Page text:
We left the building, and as we walked outside, I noticed a unique architectural design that was easy to spot on the map. We rushed back into the building and there was the display we had been looking for. It was closed. I believe the student could not find where he was supposed to be and the Dean of Students has since expelled him.

Speaking of unique architectural features, we entered one building and found a staircase with the digits of pi engraved onto the steps. This delighted Eldest to no end and we had to take many pictures of pi.
Eldest taking pictures of pi

Take cream add dry ice and stir
Ice cream, delicious.
 On the floor above the pi staircase, young chemists were making homemade ice cream by dumping dry ice into cream and stirring. Eldest and I tried some and found it delicious. It also occurred to me that with the pi staircase and ice cream on the floor above, it was like pi a la mode.

On the way home Eldest and I talked about all the amazing things we saw. She said her favorite display of all of them was the “disk-turny-thingy.” I thought hard, running through all of the displays we saw and finally asked her what she meant. She said, “You know, the one with the vacuum tubes.” Apparently, not only were vacuum tubes foreign to her, but so were vinyl records on a turntable. She, however, claims that this is not the case, she simply could not remember the word “phonograph” and did not want to use the phrase “record player.”

Friday, May 4, 2012

Thank you Mr. President for my three jobs.

This was written in May, 2012. If you are reading it now, thank you. 

Today, it is expected that the Labor Department will announce the creation of 165,000 new jobs. I have three of them. I work three jobs, not because I am a workaholic. I could be a card-carrying member of the local Union of Procrastinators, except I keep putting off sending in the application. Nor do I work three jobs because I am greedy and want to make lots of money, since none of them pays extraordinarily well.

For my regular, 40 hour a week job, I go to the home of nine people who score lower on IQ tests than the majority of people score. Working in an environment like this can be quite stressful. I have been lied to, lied about, misused, maligned, and mistreated. In truth, if it weren’t for the nine residents of the house, I would have quit a long time ago.

Let me explain with a story. One afternoon I was particularly grumpy. I was not happy with life, particularly life at my 40 hour a week job. Yet, here I was walking in the door for another 8 hour sentence. When I walked in the door, Max met me with a huge smile. Max is not short for Maxine, Max is not even her real name. Everything Max does is 100% full of heart and today was no exception. I walk in grumpy, and Max comes around the corner with a huge smile and a big greeting. “Hi Wob!” That is what she calls me, Wob, not Rob, which is too formal for her I suppose, but Wob. “Hi Wob!” she grinned, “Welcome home. I am glad you’re here Wob. Are you hungry? Come in the kitchen, I will get you some snacks. You want a banana Wob?” The words came so fast and with such enthusiasm, I did not have time to blink before she had my hand and led me into the kitchen for a piece of fruit. Grumpiness…gone.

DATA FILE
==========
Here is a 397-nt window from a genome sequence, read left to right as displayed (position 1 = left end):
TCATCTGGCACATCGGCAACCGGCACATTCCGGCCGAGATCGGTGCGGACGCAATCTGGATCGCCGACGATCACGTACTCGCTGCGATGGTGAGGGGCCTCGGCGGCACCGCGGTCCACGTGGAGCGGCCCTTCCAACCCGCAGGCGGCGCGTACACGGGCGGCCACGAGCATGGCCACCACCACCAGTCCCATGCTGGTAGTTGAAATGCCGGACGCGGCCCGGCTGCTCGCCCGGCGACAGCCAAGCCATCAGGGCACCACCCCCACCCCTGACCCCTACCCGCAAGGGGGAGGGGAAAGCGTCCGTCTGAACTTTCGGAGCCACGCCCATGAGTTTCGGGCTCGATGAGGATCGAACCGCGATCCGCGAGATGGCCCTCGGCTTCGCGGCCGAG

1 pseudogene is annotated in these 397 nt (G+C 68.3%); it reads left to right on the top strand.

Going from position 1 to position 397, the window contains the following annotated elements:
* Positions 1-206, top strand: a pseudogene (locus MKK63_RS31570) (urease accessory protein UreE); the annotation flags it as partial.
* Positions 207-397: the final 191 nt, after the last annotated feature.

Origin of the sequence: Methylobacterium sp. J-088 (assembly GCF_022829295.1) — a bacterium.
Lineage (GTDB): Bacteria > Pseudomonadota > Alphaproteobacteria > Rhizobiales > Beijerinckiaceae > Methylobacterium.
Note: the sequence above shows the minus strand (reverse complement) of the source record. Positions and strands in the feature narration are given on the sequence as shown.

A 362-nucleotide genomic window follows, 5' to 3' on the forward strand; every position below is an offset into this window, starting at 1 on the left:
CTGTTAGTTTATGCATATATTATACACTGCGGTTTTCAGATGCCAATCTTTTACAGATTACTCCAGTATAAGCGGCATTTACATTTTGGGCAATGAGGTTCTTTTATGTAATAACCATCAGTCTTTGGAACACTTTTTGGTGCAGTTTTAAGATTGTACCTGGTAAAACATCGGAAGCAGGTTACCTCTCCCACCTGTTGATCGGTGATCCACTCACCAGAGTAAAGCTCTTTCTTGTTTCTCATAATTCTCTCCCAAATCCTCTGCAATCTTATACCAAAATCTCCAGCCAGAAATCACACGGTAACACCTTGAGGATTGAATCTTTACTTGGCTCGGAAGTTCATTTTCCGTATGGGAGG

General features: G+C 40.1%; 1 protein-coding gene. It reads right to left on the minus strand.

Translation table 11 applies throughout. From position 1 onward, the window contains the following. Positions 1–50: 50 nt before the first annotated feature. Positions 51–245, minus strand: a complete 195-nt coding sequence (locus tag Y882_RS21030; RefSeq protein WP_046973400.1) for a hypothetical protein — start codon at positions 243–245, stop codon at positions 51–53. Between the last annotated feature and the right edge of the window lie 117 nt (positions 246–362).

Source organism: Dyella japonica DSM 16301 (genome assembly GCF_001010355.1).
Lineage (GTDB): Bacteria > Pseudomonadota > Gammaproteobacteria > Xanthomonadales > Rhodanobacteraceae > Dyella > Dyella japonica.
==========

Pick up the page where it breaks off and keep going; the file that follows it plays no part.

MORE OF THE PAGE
My second and part time job is at a printing and distribution center for time sensitive documents. Whereas my full time job is the most rewarding, this job is the most enjoyable. I work in the middle of the night, usually until 3 in the morning, in a noisy building, with cold, hard concrete floors, pushing heavy carts of documents into trucks to be distributed throughout the surrounding counties. If a mistake happens, it means lots of grumpy managers and customers. The equipment used is complicated and as you know, the more complicated a machine gets, the more likely it is to break down. When machines break down, things run late, when things run late, there are grumpy managers and customers.

What makes this such a wonderfully enjoyable place to work? The team of men I work with. Each person expects the other is eventually going to screw up and keeps checking what the other is doing. Eventually one of us screws up and someone else catches it and disaster is averted. Usually. If not, then we brace ourselves for grumpy phone calls.

My third job is my newest job and will hopefully take the place of my full time job in a few months. In the morning, I assist students to transition from home and community environments to the school environment. In the afternoon, I assist students in decompressing and smoothly transitioning from school to home environment. On top of this I get to drive a big yellow bus and stop traffic, which is way cool.

Thank you President Obama, for creating my three jobs.